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Whales and Whaling

There are more than a dozen different types of whales, from the enormous blue whale to the dwarf sperm whale. The population of the different species of whales varies from only 300 North Atlantic right whales to an estimated 800,000 minke whales worldwide. Most whales are protected under international conventions. The International Whaling Commission (IWC) is an intergovernmental organization that regulates the conservation of whales and whale hunting.  Membership is open to any country, but each member country must adhere to the 1946 International Convention for the Regulation of Whaling (ICRW) agreement.

The IWC recognizes three types of whaling:

Aboriginal Subsistence Whaling supports the needs of indigenous communities. The IWC sets whale catch limits for communities that hunt for cultural purposes. Each year, the Faroe Islands in Denmark partake in this type of whaling, killing over 800 whales each summer. In a practice called whale driving, many of these whales are forced to beach before they are brutally killed with knives and harpoons. By contrast, nine indigenous Alaskan communities in the United States kill approximately 50 whales annually, while in Canada, Inuit communities hunt no more than three whales each year.

Commercial Whaling consists of whale hunting for profit and is also regulated by the IWC. In 1986, the IWC placed a moratorium on commercial whaling.

Special Permit Whaling or Scientific Whaling is not regulated by the IWC. Countries are asked to submit research proposals to the IWC for review, but the IWC’s role in this process is strictly advisory. .

Despite the 1986 moratorium on commercial whaling, the following three countries continue to actively partake in commercial whaling.  It is estimated these three countries alone kill over 2,000 whales each year.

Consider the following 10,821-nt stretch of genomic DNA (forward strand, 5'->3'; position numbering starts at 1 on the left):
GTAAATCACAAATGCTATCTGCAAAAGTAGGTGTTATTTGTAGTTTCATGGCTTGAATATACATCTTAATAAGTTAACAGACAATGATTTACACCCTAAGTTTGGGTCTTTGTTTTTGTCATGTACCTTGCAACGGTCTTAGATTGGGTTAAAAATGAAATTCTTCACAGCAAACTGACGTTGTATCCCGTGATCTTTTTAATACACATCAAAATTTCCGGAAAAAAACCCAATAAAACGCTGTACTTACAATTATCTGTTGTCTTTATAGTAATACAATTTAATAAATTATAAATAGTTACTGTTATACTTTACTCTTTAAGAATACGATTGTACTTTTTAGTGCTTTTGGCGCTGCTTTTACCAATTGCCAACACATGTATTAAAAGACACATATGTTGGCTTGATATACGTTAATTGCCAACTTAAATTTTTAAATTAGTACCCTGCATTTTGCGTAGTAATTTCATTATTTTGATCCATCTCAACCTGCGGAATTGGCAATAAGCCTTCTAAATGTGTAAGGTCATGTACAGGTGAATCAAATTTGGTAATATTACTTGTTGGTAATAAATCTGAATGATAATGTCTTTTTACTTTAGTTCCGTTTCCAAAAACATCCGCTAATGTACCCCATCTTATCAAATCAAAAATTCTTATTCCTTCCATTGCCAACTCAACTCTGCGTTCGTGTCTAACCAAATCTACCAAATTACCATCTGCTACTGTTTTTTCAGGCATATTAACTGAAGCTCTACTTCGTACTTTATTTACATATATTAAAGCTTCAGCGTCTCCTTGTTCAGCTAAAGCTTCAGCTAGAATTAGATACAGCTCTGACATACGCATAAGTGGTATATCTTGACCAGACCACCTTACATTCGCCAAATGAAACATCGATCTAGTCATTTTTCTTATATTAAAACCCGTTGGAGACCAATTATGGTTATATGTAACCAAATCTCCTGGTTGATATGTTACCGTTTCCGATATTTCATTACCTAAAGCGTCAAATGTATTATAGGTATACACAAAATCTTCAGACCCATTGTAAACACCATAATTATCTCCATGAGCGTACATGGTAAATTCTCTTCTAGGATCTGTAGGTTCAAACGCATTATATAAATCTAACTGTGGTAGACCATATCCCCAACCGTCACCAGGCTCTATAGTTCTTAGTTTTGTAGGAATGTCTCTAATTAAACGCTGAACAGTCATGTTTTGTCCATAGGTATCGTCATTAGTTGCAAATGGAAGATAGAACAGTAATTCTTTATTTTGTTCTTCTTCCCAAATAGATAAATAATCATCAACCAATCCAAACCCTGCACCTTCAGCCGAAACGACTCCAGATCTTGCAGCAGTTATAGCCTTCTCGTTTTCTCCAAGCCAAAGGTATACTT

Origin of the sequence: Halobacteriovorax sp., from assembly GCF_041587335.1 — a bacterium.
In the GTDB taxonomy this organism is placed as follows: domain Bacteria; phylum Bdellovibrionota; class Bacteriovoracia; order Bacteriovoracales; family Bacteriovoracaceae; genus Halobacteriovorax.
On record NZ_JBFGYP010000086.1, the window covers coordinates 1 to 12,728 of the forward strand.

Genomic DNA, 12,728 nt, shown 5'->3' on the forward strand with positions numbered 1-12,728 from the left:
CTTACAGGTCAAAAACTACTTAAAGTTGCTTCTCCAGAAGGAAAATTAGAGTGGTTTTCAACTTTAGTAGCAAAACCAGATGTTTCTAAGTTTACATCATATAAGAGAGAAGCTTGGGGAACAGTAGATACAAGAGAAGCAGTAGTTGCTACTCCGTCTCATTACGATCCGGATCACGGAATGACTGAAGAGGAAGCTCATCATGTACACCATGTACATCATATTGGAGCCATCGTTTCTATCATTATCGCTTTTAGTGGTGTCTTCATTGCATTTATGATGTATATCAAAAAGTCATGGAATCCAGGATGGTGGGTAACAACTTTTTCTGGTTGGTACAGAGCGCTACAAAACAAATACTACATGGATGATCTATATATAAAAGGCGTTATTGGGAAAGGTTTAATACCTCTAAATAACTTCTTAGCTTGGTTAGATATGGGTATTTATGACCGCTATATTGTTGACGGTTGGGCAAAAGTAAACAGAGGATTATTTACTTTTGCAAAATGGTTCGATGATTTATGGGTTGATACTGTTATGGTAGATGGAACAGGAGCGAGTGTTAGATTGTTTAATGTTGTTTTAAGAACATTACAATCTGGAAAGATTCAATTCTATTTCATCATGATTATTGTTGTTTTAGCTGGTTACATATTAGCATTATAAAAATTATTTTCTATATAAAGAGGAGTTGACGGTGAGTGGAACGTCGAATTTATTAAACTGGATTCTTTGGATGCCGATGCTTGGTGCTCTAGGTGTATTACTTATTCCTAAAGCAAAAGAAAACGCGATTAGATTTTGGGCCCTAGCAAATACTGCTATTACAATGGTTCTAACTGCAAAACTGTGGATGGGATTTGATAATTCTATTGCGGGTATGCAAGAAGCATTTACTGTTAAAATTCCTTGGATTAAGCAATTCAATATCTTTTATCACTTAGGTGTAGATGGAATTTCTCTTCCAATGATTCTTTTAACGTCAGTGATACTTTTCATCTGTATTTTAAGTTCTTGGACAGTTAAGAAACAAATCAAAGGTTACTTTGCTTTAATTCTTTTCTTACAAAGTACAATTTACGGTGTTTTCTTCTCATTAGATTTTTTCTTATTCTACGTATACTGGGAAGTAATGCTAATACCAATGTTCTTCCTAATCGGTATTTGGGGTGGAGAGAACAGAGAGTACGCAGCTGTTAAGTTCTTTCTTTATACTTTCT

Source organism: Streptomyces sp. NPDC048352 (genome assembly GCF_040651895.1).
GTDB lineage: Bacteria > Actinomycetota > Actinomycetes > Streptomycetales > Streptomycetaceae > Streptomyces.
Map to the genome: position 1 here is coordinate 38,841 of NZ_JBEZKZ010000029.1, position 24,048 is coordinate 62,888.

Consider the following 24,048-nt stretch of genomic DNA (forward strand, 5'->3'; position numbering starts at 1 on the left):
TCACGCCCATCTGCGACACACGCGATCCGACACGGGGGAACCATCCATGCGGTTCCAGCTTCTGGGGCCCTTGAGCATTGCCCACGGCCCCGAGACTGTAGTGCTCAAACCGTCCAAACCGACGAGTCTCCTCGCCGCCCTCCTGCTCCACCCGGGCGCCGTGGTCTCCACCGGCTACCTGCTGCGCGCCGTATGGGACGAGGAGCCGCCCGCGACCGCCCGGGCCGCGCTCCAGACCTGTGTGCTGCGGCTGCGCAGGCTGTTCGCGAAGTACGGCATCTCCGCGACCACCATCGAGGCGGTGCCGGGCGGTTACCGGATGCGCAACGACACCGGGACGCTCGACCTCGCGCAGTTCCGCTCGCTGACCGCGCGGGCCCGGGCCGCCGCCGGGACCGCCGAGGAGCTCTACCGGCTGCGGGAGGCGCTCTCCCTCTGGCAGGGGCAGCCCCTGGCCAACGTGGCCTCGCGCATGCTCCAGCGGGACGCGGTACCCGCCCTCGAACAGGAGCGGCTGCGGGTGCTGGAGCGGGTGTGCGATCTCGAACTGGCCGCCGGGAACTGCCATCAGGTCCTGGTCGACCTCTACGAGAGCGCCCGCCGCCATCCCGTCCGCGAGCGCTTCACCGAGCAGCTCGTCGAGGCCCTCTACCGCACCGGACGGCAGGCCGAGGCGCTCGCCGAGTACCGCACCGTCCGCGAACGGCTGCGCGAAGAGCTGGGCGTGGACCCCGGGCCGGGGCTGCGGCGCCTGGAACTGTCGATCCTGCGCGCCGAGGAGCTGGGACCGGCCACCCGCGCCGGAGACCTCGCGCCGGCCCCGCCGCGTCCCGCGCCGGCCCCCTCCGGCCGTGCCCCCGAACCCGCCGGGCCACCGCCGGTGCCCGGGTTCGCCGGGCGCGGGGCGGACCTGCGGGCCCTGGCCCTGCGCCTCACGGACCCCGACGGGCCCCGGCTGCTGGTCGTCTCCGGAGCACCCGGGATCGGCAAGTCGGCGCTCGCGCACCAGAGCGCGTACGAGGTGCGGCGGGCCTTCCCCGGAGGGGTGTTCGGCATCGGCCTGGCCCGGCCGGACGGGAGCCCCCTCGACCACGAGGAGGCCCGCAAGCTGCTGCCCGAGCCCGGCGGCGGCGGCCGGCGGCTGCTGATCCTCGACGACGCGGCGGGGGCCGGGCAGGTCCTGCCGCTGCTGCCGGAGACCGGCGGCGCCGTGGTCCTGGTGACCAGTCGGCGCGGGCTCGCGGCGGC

• Iceland left the IWC in 1992 while engaged in scientific whaling, then rejoined in 2006 under reservation to the 1986 moratorium, after it resumed commercial whaling as well. Since then, hundreds of whales have been killed each year in Iceland, although less than 2% of the population consumes whale meat. A majority of the meat is used for export.
  • Japan continues scientific whaling, which is wildly recognized as a guise for commercial whaling operations. In 2014, the International Court of Justice issued an opinion declaring that Japan must stop its whaling program in the Southern Ocean because it violated three provisions of the ICRW. Today, Japan continues whaling in both the Southern Ocean and the North Pacific.
  • Norway objects to the 1986 moratorium, and after resuming commercial whaling in 1994, it now kills more whales than Iceland and Japan combined.

Over 50,000 whales have been killed since the 1986 ban went into effect. Whale hunters often resort to grenade harpooning, which results in a slow and painful death for the whales who are already exhausted from being pursued. In addition, whales are being hunted at unsustainable rates because they have long life spans and produce young at a slow rate. As the demand for whale meat continues to decline worldwide, there no need to continue inhumane whale hunting.

Whale populations have also been threatened by the U.S. Navy’s use of sonar, including a low frequency active sonar (LFA) that is used in a vast majority of the oceans and covers thousands of square miles while emitting dangerous levels of noise. It has been alleged, based on numerous studies of whale behavior during military testing, that sonar activity results in reduced vocalizations, the interruption of feeding and changes in direction. It is also believed to contribute to the otherwise unexplained mass beaching of whales.

A challenge was made to a final rule adopted by the U.S. National Marine Fisheries Service, giving blanket approval to the Navy’s planned use of LFA without complying with strict requirements under the Marine Mammal Protection Act that the agency mitigate the effects of incidental taking. In NRDC v. Pritzker (July 2016), the U.S. Court of Appeals for the Ninth Circuit held that the Fisheries Service did not give adequate protection to areas of the world’s oceans flagged by its own experts as biologically important. The matter has been remanded for further action, but this case is an important step towards limiting the use wide-scale use of sonar in the oceans.